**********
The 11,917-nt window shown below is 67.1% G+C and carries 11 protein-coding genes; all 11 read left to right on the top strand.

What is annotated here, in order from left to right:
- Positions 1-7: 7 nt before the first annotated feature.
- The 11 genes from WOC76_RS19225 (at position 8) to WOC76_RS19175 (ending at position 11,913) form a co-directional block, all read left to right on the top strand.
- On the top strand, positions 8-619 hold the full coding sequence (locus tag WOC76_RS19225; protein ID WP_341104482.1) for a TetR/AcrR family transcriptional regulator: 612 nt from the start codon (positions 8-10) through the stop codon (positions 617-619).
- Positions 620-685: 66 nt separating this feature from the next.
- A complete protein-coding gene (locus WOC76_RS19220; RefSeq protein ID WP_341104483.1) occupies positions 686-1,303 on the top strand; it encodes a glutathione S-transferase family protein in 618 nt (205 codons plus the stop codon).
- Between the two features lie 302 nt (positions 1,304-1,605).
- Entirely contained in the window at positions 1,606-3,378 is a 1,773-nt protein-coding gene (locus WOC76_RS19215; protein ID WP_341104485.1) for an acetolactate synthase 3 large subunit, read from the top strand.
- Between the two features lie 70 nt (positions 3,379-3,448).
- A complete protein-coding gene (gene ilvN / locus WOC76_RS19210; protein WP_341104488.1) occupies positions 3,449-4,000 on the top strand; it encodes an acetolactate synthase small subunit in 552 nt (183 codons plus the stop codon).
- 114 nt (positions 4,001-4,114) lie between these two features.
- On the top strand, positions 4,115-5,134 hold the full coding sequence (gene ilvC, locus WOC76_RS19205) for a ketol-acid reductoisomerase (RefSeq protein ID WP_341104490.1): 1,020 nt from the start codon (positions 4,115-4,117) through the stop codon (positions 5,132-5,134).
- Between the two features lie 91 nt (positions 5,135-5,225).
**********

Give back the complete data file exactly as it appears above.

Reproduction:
The 11,917-nt window shown below is 67.1% G+C and carries 11 protein-coding genes; all 11 read left to right on the top strand.

What is annotated here, in order from left to right:
- Positions 1-7: 7 nt before the first annotated feature.
- The 11 genes from WOC76_RS19225 (at position 8) to WOC76_RS19175 (ending at position 11,913) form a co-directional block, all read left to right on the top strand.
- On the top strand, positions 8-619 hold the full coding sequence (locus tag WOC76_RS19225; protein ID WP_341104482.1) for a TetR/AcrR family transcriptional regulator: 612 nt from the start codon (positions 8-10) through the stop codon (positions 617-619).
- Positions 620-685: 66 nt separating this feature from the next.
- A complete protein-coding gene (locus WOC76_RS19220; RefSeq protein ID WP_341104483.1) occupies positions 686-1,303 on the top strand; it encodes a glutathione S-transferase family protein in 618 nt (205 codons plus the stop codon).
- Between the two features lie 302 nt (positions 1,304-1,605).
- Entirely contained in the window at positions 1,606-3,378 is a 1,773-nt protein-coding gene (locus WOC76_RS19215; protein ID WP_341104485.1) for an acetolactate synthase 3 large subunit, read from the top strand.
- Between the two features lie 70 nt (positions 3,379-3,448).
- A complete protein-coding gene (gene ilvN / locus WOC76_RS19210; protein WP_341104488.1) occupies positions 3,449-4,000 on the top strand; it encodes an acetolactate synthase small subunit in 552 nt (183 codons plus the stop codon).
- 114 nt (positions 4,001-4,114) lie between these two features.
- On the top strand, positions 4,115-5,134 hold the full coding sequence (gene ilvC, locus WOC76_RS19205) for a ketol-acid reductoisomerase (RefSeq protein ID WP_341104490.1): 1,020 nt from the start codon (positions 4,115-4,117) through the stop codon (positions 5,132-5,134).
- Between the two features lie 91 nt (positions 5,135-5,225).